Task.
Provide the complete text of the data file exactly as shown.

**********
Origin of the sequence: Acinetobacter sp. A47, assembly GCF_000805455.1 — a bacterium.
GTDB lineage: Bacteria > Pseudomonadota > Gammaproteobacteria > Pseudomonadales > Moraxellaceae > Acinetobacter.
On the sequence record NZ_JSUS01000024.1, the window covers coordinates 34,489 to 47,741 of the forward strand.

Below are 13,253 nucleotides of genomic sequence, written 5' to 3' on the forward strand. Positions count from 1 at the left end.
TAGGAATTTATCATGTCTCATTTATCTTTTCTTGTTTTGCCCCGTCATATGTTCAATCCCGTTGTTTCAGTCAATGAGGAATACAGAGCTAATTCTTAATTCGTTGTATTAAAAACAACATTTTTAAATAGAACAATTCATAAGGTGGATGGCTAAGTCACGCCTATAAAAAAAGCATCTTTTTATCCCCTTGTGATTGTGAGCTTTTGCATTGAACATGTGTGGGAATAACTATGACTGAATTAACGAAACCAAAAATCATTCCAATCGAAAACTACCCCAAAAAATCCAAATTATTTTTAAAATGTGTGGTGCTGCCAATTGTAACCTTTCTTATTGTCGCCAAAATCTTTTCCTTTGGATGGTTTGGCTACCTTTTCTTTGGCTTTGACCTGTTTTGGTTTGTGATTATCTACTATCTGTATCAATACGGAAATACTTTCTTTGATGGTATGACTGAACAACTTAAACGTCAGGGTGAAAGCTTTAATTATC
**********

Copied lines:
Origin of the sequence: Acinetobacter sp. A47, assembly GCF_000805455.1 — a bacterium.
GTDB lineage: Bacteria > Pseudomonadota > Gammaproteobacteria > Pseudomonadales > Moraxellaceae > Acinetobacter.
On the sequence record NZ_JSUS01000024.1, the window covers coordinates 34,489 to 47,741 of the forward strand.

Below are 13,253 nucleotides of genomic sequence, written 5' to 3' on the forward strand. Positions count from 1 at the left end.
TAGGAATTTATCATGTCTCATTTATCTTTTCTTGTTTTGCCCCGTCATATGTTCAATCCCGTTGTTTCAGTCAATGAGGAATACAGAGCTAATTCTTAATTCGTTGTATTAAAAACAACATTTTTAAATAGAACAATTCATAAGGTGGATGGCTAAGTCACGCCTATAAAAAAAGCATCTTTTTATCCCCTTGTGATTGTGAGCTTTTGCATTGAACATGTGTGGGAATAACTATGACTGAATTAACGAAACCAAAAATCATTCCAATCGAAAACTACCCCAAAAAATCCAAATTATTTTTAAAATGTGTGGTGCTGCCAATTGTAACCTTTCTTATTGTCGCCAAAATCTTTTCCTTTGGATGGTTTGGCTACCTTTTCTTTGGCTTTGACCTGTTTTGGTTTGTGATTATCTACTATCTGTATCAATACGGAAATACTTTCTTTGATGGTATGACTGAACAACTTAAACGTCAGGGTGAAAGCTTTAATTATC